Citi's Stephen Englander, who has been quite bearish over the past several months, continue his series of "negative outlook" pieces on risk currencies with this morning's note "Why this sell-off in FX risk is different", in which he warns traders "we are concerned about risk correlated currencies because we see different forces at play now than over the past two years. The casual assumption that monetary policy remains expansionary, and can ramp up if needed, is questionable -- no one argues that there is a shortage of liquidity. Fiscal policy is, to say the least, not what it used to be. Investor positions and we suspect pricing largely continue to reflect optimism, but this time the assumed policy response may be much more limited than in the last two years, and probably less effective." Naturally, what one can warn about risk FX pairs applies just as well to risk assets in general. And both are things we have been saying for months.
Investors who cut positions in any of the sell-offs over the last two years have largely lost money. Policymakers have been pretty quick to respond to any signs of slowing -- ZIRP, QE1…QEn, liquidity facilities, CB buying of debt, TARP, accelerating reserves accumulation. Investors have by now come to expect that asset prices have only so much to fall before there is a policy response, so there is much less reluctance to pull the plug now than eighteen months ago, even when the data are very soft. This is as much the expectation with respect to EM policymakers as with respect to those in the US.
Our second observation is that we can not find evidence that investors have cut long risk positions nearly as much as casual conversation would suggest. Based on our evidence investors may be shorter risk, but certainly are not neutral, let alone short risk. Sounding pessimistic has become fashionable, but pessimism is more reflected in commentary than in positions as far as we can tell. (Figure 1. Type "ALLX CPAIN' on Bloomberg to get the latest readings on CitiFX PAIN. CitiFX PAIN is a joint product of Citi's QIS team and G10 FX Strategy to give an intuitive and market based approach to determining investor positions.) Given how often 'cry wolf' instances have emerged over the last two years, this skepticism on pullbacks is understandable, but we think it may be wrong.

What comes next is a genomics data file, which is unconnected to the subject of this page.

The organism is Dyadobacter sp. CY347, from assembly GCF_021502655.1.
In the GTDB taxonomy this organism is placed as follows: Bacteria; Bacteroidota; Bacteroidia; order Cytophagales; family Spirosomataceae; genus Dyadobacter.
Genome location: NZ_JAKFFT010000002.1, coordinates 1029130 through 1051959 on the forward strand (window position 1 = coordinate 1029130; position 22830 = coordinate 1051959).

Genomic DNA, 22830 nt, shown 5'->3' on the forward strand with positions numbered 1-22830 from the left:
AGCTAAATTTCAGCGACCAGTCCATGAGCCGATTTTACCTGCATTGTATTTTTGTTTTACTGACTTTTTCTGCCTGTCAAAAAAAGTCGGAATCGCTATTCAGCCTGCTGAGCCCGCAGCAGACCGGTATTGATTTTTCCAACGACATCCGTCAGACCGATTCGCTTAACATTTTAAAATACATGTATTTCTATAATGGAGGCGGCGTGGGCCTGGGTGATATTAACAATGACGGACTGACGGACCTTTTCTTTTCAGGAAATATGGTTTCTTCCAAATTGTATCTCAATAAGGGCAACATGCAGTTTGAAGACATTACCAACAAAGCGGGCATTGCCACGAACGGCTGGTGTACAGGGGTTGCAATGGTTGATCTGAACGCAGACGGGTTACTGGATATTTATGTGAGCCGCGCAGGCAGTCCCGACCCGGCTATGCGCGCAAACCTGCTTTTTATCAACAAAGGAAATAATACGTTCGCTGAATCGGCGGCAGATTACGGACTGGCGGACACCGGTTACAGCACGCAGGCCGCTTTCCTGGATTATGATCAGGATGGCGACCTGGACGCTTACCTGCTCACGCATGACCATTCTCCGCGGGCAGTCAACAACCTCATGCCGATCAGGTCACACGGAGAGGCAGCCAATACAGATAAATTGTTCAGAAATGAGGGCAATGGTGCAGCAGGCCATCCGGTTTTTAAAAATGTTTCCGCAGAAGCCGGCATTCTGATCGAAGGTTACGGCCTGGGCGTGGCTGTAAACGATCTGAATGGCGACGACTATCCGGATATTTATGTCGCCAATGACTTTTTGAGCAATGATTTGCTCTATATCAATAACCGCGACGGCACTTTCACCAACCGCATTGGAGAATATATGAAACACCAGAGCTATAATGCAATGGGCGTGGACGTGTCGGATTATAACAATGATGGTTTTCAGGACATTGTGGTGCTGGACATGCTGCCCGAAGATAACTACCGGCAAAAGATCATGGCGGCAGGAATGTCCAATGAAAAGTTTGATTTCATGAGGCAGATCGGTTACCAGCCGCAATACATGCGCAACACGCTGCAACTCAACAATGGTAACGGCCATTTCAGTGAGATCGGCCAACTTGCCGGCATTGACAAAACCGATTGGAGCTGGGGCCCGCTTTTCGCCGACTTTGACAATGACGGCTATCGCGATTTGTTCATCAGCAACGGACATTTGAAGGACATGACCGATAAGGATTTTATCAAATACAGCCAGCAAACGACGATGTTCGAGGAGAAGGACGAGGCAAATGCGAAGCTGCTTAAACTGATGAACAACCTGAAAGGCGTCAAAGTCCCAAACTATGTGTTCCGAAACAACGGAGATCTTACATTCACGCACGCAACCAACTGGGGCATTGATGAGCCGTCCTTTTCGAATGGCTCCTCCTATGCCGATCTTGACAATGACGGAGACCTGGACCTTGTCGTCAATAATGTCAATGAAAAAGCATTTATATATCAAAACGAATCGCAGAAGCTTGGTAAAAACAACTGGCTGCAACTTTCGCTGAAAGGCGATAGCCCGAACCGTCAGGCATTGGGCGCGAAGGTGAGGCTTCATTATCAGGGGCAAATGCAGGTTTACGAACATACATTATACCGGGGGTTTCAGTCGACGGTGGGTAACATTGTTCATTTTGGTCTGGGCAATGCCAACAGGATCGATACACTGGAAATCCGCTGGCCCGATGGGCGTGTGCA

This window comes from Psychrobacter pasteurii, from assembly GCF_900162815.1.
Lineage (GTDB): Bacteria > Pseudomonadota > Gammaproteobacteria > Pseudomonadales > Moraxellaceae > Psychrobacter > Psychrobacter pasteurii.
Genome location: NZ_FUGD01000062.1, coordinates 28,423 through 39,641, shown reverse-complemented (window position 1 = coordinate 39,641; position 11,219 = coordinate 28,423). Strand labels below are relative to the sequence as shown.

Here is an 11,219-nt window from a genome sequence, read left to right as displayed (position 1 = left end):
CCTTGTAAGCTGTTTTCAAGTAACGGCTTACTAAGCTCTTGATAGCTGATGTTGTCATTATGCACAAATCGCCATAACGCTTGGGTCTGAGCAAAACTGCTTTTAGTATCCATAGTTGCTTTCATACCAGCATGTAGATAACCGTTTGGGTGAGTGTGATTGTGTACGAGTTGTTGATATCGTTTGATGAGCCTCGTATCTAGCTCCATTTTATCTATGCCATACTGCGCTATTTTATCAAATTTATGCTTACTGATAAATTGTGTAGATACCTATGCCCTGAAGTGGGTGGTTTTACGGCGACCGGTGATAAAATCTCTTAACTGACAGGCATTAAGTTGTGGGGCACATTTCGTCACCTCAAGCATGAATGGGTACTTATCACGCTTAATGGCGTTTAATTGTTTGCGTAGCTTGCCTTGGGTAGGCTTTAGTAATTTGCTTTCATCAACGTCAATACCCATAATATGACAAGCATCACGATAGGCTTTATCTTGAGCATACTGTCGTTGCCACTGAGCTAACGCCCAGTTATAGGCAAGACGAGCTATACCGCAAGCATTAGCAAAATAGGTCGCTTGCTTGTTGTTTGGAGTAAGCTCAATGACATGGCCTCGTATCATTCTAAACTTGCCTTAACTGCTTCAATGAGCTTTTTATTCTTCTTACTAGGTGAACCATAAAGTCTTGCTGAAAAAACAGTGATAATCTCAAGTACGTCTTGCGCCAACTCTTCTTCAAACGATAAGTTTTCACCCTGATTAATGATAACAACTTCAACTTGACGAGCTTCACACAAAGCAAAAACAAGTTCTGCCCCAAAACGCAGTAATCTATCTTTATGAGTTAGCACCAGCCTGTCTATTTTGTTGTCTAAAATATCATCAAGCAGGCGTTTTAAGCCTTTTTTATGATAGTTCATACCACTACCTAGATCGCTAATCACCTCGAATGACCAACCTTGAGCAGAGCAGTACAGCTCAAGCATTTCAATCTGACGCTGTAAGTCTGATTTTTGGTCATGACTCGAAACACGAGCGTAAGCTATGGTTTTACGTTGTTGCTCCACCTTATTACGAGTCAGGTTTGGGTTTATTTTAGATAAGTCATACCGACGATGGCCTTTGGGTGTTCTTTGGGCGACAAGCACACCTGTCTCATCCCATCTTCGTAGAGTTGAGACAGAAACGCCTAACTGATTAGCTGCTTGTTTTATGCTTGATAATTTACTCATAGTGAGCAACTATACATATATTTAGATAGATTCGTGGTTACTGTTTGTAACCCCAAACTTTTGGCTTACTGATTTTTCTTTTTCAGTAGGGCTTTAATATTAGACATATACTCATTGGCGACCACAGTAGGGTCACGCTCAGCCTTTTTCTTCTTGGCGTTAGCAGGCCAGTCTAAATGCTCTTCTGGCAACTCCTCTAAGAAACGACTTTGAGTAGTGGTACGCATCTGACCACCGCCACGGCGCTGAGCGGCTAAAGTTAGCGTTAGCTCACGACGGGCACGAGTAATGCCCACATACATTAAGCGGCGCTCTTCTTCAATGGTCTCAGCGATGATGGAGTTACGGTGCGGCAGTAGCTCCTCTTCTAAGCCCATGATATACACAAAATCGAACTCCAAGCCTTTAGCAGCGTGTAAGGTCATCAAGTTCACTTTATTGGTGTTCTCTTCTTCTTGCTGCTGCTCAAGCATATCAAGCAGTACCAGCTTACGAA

We argue below that the resilience of risk-correlated currencies and asset markets is less now than has been the case over the least two years (and freely admit that this is a minority view both among colleagues and clients.).
First, consider that monetary policy was entirely unconstrained two years ago: 1) inflation was well below target; 2) the output gap was wide and widening; 3) the dollar was strong; 4) foreign investors and policymakers wanted the US to be expansionary. Central bankers may be worried in this type of world but there is nothing to inhibit the full-steam-ahead with respect to monetary policy.
Second, fiscal and monetary policy had room to expand and most of us thought the policy levers would be effective.
Third, commodity prices were low and not viewed as constraining growth Fourth, valuations were lower -- in August 2010, when QE2 was mooted, the S&P was in a 1050-1125 range, AUD was 0.88-0.92, the VIX was 22-27, oil was in a $7282/bbl range. Whether you are a fan of QE2 or not, it seems incumbent on optimists to explain what is better now that was not known then.
Fifth, in August 2010 positions were overwhelmingly short risk -- now they are not.